When did you first venture into photography? Compared to then and now, was there a significant change in your sense of style and/or the message that you’d like to communicate through your pictures?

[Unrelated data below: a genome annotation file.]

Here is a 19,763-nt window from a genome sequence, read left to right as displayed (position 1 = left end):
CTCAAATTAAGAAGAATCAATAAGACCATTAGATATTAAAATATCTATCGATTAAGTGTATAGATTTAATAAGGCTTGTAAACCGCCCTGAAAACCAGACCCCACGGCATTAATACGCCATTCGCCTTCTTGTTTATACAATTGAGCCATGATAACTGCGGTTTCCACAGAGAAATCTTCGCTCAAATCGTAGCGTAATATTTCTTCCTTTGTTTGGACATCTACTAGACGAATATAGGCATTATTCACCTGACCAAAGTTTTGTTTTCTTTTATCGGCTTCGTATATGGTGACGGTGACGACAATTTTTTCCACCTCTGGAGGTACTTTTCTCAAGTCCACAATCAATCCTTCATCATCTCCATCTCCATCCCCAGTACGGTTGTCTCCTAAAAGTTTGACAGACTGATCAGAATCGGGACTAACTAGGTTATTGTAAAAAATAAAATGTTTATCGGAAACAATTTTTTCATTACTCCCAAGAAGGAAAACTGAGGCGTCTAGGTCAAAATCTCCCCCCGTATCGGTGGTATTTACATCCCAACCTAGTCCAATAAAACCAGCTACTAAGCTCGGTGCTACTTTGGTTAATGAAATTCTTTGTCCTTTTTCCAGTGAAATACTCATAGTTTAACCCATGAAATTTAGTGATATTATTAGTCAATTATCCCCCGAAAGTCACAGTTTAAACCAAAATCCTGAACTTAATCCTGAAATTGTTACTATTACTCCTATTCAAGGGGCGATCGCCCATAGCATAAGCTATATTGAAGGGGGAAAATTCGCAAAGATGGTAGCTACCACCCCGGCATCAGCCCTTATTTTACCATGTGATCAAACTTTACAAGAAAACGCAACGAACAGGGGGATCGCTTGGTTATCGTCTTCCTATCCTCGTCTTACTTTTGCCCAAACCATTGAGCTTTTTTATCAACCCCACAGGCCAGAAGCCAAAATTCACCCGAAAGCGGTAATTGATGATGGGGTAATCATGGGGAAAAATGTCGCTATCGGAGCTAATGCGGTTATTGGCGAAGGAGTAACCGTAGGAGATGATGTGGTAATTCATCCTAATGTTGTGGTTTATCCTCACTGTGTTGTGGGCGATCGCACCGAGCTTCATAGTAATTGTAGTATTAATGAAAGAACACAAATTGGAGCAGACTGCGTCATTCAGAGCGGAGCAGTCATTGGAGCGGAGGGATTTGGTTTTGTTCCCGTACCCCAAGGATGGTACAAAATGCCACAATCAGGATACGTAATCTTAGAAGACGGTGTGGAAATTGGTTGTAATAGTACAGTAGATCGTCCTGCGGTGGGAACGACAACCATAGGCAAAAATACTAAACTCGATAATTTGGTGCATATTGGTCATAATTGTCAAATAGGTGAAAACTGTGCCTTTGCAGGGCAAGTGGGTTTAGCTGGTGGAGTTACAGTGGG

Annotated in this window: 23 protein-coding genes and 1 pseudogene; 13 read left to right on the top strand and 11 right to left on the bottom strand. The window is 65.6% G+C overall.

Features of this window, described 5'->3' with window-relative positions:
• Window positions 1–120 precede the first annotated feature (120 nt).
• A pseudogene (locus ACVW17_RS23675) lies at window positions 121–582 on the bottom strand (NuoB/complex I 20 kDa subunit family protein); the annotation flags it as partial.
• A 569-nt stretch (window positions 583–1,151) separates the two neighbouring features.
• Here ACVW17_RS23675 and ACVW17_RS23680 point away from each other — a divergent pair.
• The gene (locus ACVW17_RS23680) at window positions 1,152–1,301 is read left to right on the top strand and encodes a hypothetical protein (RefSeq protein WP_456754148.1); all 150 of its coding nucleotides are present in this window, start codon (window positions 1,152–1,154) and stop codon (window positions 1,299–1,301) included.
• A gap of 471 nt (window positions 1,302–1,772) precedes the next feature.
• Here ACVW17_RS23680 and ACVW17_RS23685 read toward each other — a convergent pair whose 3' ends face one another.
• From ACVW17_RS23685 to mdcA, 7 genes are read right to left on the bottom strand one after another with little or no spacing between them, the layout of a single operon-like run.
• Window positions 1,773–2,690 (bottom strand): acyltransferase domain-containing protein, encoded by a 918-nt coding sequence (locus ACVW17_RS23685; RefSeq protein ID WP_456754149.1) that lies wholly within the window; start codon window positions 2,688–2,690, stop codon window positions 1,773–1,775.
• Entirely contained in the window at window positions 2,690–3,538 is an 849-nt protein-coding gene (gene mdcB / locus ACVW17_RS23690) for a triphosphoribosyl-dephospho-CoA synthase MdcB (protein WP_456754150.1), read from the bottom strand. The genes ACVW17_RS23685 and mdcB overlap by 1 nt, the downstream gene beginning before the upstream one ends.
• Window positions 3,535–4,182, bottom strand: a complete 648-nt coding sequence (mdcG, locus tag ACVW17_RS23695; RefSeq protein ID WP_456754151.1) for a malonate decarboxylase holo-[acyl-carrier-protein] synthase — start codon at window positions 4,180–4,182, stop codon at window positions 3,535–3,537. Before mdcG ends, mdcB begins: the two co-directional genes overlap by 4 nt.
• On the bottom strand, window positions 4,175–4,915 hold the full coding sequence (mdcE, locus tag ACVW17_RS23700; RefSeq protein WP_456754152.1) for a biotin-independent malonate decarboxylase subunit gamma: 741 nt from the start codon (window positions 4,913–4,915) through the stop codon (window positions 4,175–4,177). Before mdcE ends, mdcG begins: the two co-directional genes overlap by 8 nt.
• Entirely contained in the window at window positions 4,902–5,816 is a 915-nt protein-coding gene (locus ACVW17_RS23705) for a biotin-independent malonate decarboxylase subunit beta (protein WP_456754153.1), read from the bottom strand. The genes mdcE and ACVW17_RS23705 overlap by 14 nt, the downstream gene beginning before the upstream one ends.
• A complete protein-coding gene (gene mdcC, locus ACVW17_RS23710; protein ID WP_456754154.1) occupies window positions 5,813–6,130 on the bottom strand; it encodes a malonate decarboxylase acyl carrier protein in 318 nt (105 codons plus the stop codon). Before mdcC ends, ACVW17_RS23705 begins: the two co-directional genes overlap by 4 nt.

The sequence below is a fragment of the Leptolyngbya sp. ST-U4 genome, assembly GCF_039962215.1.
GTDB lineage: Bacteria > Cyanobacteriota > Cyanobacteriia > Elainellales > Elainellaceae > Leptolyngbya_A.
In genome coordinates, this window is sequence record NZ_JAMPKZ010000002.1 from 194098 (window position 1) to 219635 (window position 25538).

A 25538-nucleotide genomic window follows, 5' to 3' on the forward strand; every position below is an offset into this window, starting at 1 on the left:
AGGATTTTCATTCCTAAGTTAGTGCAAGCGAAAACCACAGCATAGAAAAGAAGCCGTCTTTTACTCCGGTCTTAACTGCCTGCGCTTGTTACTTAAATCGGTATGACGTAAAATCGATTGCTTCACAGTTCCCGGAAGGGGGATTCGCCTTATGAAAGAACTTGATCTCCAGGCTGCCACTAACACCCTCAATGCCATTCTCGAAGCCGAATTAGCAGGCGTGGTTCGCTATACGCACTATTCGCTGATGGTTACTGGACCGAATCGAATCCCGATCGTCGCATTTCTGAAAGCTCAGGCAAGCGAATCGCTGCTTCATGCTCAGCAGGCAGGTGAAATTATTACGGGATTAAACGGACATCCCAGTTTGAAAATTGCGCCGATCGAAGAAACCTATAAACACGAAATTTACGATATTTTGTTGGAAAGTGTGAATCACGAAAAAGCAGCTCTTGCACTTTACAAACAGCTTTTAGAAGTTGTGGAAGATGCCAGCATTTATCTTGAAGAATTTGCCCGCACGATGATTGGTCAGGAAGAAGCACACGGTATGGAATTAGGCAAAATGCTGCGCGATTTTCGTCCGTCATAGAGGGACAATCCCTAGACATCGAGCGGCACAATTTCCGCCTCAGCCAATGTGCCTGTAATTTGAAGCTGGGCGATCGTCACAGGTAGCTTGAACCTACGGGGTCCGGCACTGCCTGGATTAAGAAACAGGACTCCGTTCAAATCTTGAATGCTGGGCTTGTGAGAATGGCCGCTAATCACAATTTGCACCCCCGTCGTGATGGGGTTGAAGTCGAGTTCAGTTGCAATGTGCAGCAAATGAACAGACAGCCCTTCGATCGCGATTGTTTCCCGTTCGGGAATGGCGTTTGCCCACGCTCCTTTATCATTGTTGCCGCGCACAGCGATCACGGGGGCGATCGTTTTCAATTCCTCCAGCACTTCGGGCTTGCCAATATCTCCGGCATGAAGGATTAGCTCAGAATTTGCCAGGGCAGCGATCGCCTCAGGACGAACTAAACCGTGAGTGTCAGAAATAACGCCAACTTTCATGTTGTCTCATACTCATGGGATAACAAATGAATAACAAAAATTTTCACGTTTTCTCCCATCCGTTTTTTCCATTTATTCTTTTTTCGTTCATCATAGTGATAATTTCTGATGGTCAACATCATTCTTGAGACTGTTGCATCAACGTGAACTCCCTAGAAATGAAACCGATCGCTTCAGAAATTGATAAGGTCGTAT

I started almost by chance. It was back in 2008, I was in Austria with my parents in summer. I was coming out from a hard relationship, and so my parents invited me to their trip among the mountains. My father had a compact camera, and explained me some basic rules of composition. And that was the first time I really tried to take photos seriously. After I’ve seen the results of these first attempts and got back home, I felt I wanted to keep doing it. Fate wanted that my sister had an old reflex camera she didn’t use much, and my father gave me an old book from Andreas Feininger (I guess the English translation is called “Succesful Photography”). So I started learning the basics from the book, while experimenting with the camera. And thus the evil genius was born! During the first years, I just shot to everything that caught my eye, learning techniques and taking interest into various kind of equipment. But at some point I simply got bored of it. I needed something more challenging, and more meaningful. So I tried to contact a model for the first time, and realized my first project “Kissed by Fire”. I was extremely excited by the results and by how it made me feel and I kept going on that way. The final step was starting to work with film, which is what now I mainly do. I also develop and print them myself.